Assessing and Building Readiness

Assessing Resources

One of the reasons why collaborations and consortia are important is because resources are needed to develop Patient-Centered Core Impact Sets (PC-CIS). The work requires gathering people and data. Even if the data exist and simply must be assembled in some way and analyzed, costs are incurred in doing so. Partnerships help to unite groups that can bring various resources and skills to the table.

A detailed workplan will need to be created, which will help to formulate budgetary and funding needs. It is important to prepare a plan that considers work already completed (e.g., data that already exists that need to be analyzed) versus primary data that need to be collected to estimate the costs expected.

Areas to consider when developing a budget include:


Types of Activities

Patient group staff time (and others)

Project management

Event planning (virtual and in-person gatherings)

Secondary data collection

Primary data collection

Data analysis

Data assembly

Documentation of methods

Report preparation


Meeting and conference costs (virtual or in-person)

Zoom, WebEx, or similar tools for large, interactive virtual meetings

Meeting room space, travel costs for in-person meetings

Recording and transcription costs (virtual or in-person)

Food, drink, hotel, and other in-person meeting costs


Patient and expert partners

Research participants

Research expenses

Secondary data purchase costs

Primary data collection (e.g., consultants, academic partners)

The cost of publishing open-source publications

Other vendors


Graphic design

Health literacy


Assessing Readiness

Each organization that decides to initiate a PC-CIS will want to assess its readiness. For assistance in assessing readiness, there are tools and checklists developed by groups working on similar efforts. Examples of include:

  • Stakeholder Engagement in Research Studies Toolkit
  • Toolkit on Patient Partner Engagement in Research (HIPXChange TOPPER) Toolkit
  • Partnership and Infrastructure to Support Patient & Stakeholder Engagement: A Scan of PCORnet Practices
  • Patient-Focused Medicines Development’s (PFMD) Patient Engagement Management (PEM) Suite includes several resources including these How-To Guides

Budget Creation and Financing

For guidance in creating a budget and in determining compensation and support for various project partners, see:

  • De-identified Budget from a U.S. Food and Drug Administration (FDA) Patient-Focused Drug Development (PFDD) project
  • De-identified Budget from a Patient-Centered Outcomes Research Institute (PCORI) Engagement Award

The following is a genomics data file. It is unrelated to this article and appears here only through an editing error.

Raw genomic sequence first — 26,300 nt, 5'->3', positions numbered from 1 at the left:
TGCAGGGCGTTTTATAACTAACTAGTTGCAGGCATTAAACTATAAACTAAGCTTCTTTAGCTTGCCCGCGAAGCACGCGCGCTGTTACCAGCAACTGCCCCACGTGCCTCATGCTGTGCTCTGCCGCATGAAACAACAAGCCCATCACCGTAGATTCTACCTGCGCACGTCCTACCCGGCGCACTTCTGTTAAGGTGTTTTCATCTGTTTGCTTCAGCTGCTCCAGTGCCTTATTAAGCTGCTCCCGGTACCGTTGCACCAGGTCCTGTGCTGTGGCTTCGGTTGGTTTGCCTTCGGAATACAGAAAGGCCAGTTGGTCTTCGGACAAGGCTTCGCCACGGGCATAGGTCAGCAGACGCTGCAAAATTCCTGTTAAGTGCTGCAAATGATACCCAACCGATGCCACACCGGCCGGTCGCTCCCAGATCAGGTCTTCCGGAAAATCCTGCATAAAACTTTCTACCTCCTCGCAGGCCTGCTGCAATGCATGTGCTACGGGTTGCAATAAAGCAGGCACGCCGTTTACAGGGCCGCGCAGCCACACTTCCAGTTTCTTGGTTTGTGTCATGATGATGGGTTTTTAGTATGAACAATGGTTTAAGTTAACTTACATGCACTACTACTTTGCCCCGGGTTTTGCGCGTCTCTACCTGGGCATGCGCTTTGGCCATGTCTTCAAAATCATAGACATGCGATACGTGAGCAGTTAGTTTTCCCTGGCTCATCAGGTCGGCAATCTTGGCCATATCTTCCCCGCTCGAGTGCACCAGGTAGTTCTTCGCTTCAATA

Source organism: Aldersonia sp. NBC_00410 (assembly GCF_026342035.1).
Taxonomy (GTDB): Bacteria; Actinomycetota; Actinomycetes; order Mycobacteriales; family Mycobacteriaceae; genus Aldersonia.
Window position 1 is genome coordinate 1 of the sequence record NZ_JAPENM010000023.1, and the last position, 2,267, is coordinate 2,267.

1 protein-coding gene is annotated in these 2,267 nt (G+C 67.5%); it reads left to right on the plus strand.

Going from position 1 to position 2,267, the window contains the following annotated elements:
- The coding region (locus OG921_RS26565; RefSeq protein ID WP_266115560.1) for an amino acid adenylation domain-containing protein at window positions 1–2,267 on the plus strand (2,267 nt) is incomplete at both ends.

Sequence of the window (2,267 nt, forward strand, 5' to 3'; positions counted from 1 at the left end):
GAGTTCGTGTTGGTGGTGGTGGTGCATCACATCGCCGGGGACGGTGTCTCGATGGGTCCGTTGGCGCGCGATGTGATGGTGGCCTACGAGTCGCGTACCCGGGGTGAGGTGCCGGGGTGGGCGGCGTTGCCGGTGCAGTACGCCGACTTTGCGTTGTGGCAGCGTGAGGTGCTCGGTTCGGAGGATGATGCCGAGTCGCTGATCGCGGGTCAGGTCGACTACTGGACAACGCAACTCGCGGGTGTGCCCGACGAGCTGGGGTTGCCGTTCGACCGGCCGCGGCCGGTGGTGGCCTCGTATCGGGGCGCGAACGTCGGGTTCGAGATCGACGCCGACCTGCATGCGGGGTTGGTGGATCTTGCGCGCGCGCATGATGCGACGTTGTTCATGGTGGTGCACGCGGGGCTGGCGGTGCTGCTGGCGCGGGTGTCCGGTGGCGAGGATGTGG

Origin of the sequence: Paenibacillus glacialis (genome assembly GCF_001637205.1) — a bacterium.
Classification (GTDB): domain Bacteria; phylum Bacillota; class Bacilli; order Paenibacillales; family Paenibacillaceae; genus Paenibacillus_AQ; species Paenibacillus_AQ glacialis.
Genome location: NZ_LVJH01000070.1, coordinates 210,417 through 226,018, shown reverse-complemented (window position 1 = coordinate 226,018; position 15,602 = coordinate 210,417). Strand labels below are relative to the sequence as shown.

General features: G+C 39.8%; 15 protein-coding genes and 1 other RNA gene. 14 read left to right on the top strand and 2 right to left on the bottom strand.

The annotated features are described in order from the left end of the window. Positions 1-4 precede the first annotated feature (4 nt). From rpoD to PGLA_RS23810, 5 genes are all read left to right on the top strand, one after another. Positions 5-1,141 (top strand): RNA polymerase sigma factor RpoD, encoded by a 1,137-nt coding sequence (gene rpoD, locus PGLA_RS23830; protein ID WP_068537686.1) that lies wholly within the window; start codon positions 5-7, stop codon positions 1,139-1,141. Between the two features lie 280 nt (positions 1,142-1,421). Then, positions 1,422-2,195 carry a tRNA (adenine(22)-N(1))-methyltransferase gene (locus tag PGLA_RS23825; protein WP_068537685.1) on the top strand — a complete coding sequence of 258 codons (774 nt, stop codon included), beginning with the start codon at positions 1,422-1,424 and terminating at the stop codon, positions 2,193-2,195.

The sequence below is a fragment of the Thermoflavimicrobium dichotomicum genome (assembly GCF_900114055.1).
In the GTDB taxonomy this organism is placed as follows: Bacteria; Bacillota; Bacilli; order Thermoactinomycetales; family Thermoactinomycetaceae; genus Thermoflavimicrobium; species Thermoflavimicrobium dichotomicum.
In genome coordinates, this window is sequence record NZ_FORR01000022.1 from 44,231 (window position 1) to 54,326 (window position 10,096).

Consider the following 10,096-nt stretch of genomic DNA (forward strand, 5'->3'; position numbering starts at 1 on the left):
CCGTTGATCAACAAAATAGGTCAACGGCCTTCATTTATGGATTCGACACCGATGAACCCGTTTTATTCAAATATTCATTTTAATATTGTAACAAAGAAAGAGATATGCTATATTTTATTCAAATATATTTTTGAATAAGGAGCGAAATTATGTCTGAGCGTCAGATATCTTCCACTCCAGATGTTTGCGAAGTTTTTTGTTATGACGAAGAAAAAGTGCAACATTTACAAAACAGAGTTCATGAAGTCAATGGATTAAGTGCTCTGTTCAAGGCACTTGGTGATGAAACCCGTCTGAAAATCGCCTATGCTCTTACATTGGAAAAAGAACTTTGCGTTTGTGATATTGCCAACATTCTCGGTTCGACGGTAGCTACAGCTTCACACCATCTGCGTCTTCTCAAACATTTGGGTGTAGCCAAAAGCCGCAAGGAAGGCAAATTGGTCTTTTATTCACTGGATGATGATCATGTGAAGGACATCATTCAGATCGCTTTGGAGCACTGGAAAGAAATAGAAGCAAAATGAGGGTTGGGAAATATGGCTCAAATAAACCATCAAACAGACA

• The Improve Care Now sponsorship page reflects the wide array of potential funders for such work including individual donors, banks, foundations, and federal partners.
  • The National Health Council (NHC) Compensation Principles (for US compensation) and Fair-Market Value (FMV) calculator for compensating US patients and patient advocacy groups
  • PCORI Framework for Compensation
  • The PFMD’s Patient Engagement Remuneration and Fair Market Value tool for non-US compensation

Sources of Support

Clearly, most organizations will not have all the financial resources to undertake PC-CIS development. Patient organizations must find ways to leverage what they have inhouse in terms of staffing, data, and expertise. But they will also need to seek funds such as grants and in-kind support. A patient group can first begin by working with the partners they identify in the consortia to determine what each partner can bring to the table. To fill financial and resource gaps, the group can seek grants and in-kind support from organizations such as PCORI, life-science companies interested in the disease area, or local or national health foundations. Important to the consideration of any funding source is maintaining independence and clear boundaries.

Resources to help here include:

Training and Onboarding

For any multi-stakeholder endeavor, but particularly efforts that prioritize and depend upon the role of patients, training or onboarding is an incredibly valuable tool.  Such training can be valuable for familiarizing patients if they are not academically or experientially trained in research methodology, regulatory processes, or other concepts. Training is also key for clinicians, researchers, and other stakeholders who may not have had experiences partnering with patients in such efforts. A plethora of existing trainings is available depending on the context of your PC-CIS creation.  A sampling of such trainings includes:

  • PCORI Research Fundamentals Training
  • Multi-Method Patient-Engagement Approach: A Case Example from a PCORI-Funded Training Project
  • The Kaiser Foundation Patient Engagement Toolkit and Guidance for training and engaging patients in data analysis
  • HIPxChange Deeply Engaging Patients with a Mix & Match of Methods
  • Patient-Focused Medicines Development’s (PFMD) Patient Engagement Management Engagement Training

Arthritis Use Case

Arthritis Foundation, Assessing and Building Readiness